Most one-name artists seldom jeopardize their inclusion in the single-name club alongside Madonna, Bono, Prince, Sting, and Cher. But Ginger (born David Walls), is not most artists (in more ways than I care to enumerate here), choosing instead to add the “Wildheart” surname once it was clear that the chances of reuniting his former band of the same name were slim. This track, a rocking boogie/shuffle number featuring nods to Glen Miller’s “In the Mood” and the Andrews Sisters’ “Boogie Woogie Bugle Boy” and originally appearing on the excellent solo album Yoni, comes from a free 10-track compilation he offered as a follow-up to Ten, a solo career retrospective released prior to adding his new last name and proceeding to turn his attention to what would become an über-successful PledgeMusic project.
Led Zeppelin - “Ozone Baby” (Coda, 1982)
Excellent song from Zeppelin’s swan song, but I can distinctly remember hearing it on the radio when it came out, and not knowing much about Led Zeppelin at the time, thinking it was no big deal.
The Class of 98 - "Eye of the Needle" (_Eye of the Needle _, 2010)
iTunes sometimes surprises me with songs or albums that I had totally forgotten were in my library of nearly 9000 songs. This track is one of those, and while it’s a decent enough song (and pretty catchy to boot), I don’t remember for the life of me why I downloaded it. I’m guessing it was probably a freebie from somewhere.
Led Zeppelin - “Immigrant Song” (BBC Sessions, 1997)
One of my favorite Zeppelin tunes, but I don’t particularly care for their take on it here in this 1971 performance at the Paris Theater in London.
R.E.M. - "What If We Give It Away?" (Lifes Rich Pageant, 1986)
This is the R.E.M. that I prefer—catchy songs, jangly guitars, and Michael Stipe’s voice at times just on the verge of cracking. Love it.
Foo Fighters - "Have It All" (One By One, 2002)
I guess if Stipe and the boys give it all away, Dave Grohl and company can have it all. I love Foo Fighters, and they can do very little wrong in my eyes. This album was heavier and more aggressive in places than previous ones and is full of the stadium anthem rock that the Foos have come to be known for. If There Is Nothing Left to Lose had not already sucked me in, this album would definitely have done it.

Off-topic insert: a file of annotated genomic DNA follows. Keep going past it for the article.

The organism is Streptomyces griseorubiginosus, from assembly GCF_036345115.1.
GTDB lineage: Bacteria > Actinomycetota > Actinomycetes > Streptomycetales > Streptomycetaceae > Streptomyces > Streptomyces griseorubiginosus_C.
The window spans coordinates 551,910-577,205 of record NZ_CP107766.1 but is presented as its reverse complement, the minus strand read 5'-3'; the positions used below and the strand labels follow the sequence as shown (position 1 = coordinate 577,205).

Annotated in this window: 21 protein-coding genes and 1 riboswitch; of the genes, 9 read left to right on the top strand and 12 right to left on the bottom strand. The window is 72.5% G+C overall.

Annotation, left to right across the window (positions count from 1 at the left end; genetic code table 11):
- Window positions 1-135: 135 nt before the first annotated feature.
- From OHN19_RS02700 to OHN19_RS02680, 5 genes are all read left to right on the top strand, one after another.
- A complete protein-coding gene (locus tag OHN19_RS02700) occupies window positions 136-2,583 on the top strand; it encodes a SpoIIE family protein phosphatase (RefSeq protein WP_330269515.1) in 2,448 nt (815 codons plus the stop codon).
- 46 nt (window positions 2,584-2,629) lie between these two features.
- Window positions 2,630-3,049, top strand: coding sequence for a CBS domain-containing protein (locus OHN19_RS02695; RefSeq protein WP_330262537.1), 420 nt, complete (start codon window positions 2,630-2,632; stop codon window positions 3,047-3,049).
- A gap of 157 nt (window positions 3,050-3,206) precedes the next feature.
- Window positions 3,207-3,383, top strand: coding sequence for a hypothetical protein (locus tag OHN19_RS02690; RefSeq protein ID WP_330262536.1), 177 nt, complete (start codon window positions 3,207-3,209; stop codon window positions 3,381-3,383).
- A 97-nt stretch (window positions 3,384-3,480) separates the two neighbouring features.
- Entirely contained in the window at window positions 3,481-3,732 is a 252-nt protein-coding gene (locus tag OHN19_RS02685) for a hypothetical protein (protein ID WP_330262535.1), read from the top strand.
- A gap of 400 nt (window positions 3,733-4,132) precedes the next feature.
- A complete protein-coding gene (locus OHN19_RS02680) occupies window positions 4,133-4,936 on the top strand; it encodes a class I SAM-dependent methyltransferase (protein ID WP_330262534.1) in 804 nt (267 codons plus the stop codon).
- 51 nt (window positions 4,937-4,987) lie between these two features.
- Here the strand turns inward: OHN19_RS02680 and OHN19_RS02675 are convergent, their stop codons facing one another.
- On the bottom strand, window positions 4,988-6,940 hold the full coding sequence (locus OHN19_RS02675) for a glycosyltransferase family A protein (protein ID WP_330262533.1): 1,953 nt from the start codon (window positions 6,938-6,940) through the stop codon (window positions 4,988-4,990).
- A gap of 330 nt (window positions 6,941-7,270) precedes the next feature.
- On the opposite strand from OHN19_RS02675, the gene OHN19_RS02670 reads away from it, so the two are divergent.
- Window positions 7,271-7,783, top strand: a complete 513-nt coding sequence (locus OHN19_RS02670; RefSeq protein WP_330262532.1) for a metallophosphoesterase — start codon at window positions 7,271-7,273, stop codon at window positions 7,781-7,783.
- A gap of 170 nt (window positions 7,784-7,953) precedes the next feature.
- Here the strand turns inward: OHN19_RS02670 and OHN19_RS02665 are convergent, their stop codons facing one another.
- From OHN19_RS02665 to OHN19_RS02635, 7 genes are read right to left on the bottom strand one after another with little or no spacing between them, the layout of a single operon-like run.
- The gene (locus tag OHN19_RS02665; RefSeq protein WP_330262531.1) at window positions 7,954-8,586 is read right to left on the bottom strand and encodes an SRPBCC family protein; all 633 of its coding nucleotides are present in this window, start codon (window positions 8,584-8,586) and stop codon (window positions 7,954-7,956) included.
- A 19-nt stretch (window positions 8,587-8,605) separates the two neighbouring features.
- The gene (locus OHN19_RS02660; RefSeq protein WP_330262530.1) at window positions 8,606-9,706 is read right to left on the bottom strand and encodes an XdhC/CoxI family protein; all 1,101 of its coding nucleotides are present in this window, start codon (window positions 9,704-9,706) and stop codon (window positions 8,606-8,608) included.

Black ’N Blue - "Action" (Black ‘N Blue, 1984)
Terrible cover of Sweet’s (or The Sweet, depending on where you’re from) “Action.” Worst song on the album, and I’m really at a loss for why they included it given the strength of the rest of the album. Unfortunately they never repeated the magic of their debut.
The Police - "How Stupid Mr. Bates" (Message in a Box: The Complete Recordings, 1993)
How stupid, Police. This sounds like it could have been some of Copeland’s soundtrack fodder. Unlike his excellent work for the 80s TV series The Equalizer, this is just meh.
Portnoy, Gildenlow, Gilbert, LaRue - “In the Light” (Hammer of the Gods: Two Nights in North America, 2006)
Dream Theater founder and former drummer Mike Portnoy is no stranger to side projects and supergroups. This time he teamed up with Daniel Gildenlöw (Pain of Salvation), Paul Gilbert (Mr. Big), and Dave LaRue (Dixie Dregs) for a one-off Led Zeppelin tribute band (similar to his Beatles tribute band Yellow Matter Custard, also with Paul Gilbert) to play and film a couple of shows that ended up on a DVD. Here I guess they do a respectable job of “In the Light” (never one of my faves, by the way), but if memory serves (I haven’t listened to the entire album in quite awhile), this combo makes for a great Led Zeppelin cover band. Search the YouTube to see for yourself.
P.O.D. - “Bullet the Blue Sky” (The Fundamental Elements of Souththown, 1999)
Very respectable cover of this U2 number that has more of the energy of the Rattle and Hum version than the one from The Joshua Tree.
Beastie Boys - "So What’cha Want" (Check Your Head, 1992)
A couple of weeks late, but still a very fitting tribute to Adam “MCA” Yauch. As I mentioned recently on my blog, I had not previously delved very deeply into the Beasties’ catalog, so I have spent a bit of time getting acquainted with their newer material and reacquainted with some of their older stuff. Along the way I have gained a deeper appreciation for the guys’ musical abilities, on this album especially.